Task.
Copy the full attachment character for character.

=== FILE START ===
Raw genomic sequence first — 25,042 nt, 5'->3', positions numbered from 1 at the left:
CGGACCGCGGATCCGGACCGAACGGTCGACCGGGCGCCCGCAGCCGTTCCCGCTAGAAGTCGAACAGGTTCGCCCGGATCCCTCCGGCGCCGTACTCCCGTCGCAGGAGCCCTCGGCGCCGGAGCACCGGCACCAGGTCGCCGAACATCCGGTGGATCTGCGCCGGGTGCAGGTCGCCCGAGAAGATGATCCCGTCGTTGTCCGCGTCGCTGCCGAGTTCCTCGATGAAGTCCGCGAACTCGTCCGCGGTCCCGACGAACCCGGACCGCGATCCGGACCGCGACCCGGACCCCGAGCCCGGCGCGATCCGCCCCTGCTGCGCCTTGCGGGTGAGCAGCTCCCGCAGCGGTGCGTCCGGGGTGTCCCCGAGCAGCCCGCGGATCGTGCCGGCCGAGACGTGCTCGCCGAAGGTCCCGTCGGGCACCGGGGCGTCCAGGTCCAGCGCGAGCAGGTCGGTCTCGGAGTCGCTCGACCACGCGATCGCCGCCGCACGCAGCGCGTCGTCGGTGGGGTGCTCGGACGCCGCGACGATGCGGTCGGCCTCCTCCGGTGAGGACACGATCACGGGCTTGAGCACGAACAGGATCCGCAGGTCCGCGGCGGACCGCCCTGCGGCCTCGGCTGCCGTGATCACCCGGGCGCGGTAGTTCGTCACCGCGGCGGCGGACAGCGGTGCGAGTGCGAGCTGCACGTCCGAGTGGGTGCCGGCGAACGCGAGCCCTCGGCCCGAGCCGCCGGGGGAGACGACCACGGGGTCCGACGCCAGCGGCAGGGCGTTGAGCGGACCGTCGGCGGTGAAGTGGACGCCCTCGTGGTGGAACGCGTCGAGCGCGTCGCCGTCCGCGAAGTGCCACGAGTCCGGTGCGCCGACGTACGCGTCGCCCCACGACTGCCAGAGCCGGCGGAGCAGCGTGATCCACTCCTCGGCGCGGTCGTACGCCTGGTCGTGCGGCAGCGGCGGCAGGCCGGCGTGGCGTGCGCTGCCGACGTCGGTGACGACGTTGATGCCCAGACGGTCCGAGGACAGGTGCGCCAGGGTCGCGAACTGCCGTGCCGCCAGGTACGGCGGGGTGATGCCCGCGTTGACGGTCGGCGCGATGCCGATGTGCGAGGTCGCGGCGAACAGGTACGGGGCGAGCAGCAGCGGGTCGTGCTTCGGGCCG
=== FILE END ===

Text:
Raw genomic sequence first — 25,042 nt, 5'->3', positions numbered from 1 at the left:
CGGACCGCGGATCCGGACCGAACGGTCGACCGGGCGCCCGCAGCCGTTCCCGCTAGAAGTCGAACAGGTTCGCCCGGATCCCTCCGGCGCCGTACTCCCGTCGCAGGAGCCCTCGGCGCCGGAGCACCGGCACCAGGTCGCCGAACATCCGGTGGATCTGCGCCGGGTGCAGGTCGCCCGAGAAGATGATCCCGTCGTTGTCCGCGTCGCTGCCGAGTTCCTCGATGAAGTCCGCGAACTCGTCCGCGGTCCCGACGAACCCGGACCGCGATCCGGACCGCGACCCGGACCCCGAGCCCGGCGCGATCCGCCCCTGCTGCGCCTTGCGGGTGAGCAGCTCCCGCAGCGGTGCGTCCGGGGTGTCCCCGAGCAGCCCGCGGATCGTGCCGGCCGAGACGTGCTCGCCGAAGGTCCCGTCGGGCACCGGGGCGTCCAGGTCCAGCGCGAGCAGGTCGGTCTCGGAGTCGCTCGACCACGCGATCGCCGCCGCACGCAGCGCGTCGTCGGTGGGGTGCTCGGACGCCGCGACGATGCGGTCGGCCTCCTCCGGTGAGGACACGATCACGGGCTTGAGCACGAACAGGATCCGCAGGTCCGCGGCGGACCGCCCTGCGGCCTCGGCTGCCGTGATCACCCGGGCGCGGTAGTTCGTCACCGCGGCGGCGGACAGCGGTGCGAGTGCGAGCTGCACGTCCGAGTGGGTGCCGGCGAACGCGAGCCCTCGGCCCGAGCCGCCGGGGGAGACGACCACGGGGTCCGACGCCAGCGGCAGGGCGTTGAGCGGACCGTCGGCGGTGAAGTGGACGCCCTCGTGGTGGAACGCGTCGAGCGCGTCGCCGTCCGCGAAGTGCCACGAGTCCGGTGCGCCGACGTACGCGTCGCCCCACGACTGCCAGAGCCGGCGGAGCAGCGTGATCCACTCCTCGGCGCGGTCGTACGCCTGGTCGTGCGGCAGCGGCGGCAGGCCGGCGTGGCGTGCGCTGCCGACGTCGGTGACGACGTTGATGCCCAGACGGTCCGAGGACAGGTGCGCCAGGGTCGCGAACTGCCGTGCCGCCAGGTACGGCGGGGTGATGCCCGCGTTGACGGTCGGCGCGATGCCGATGTGCGAGGTCGCGGCGAACAGGTACGGGGCGAGCAGCAGCGGGTCGTGCTTCGGGCCG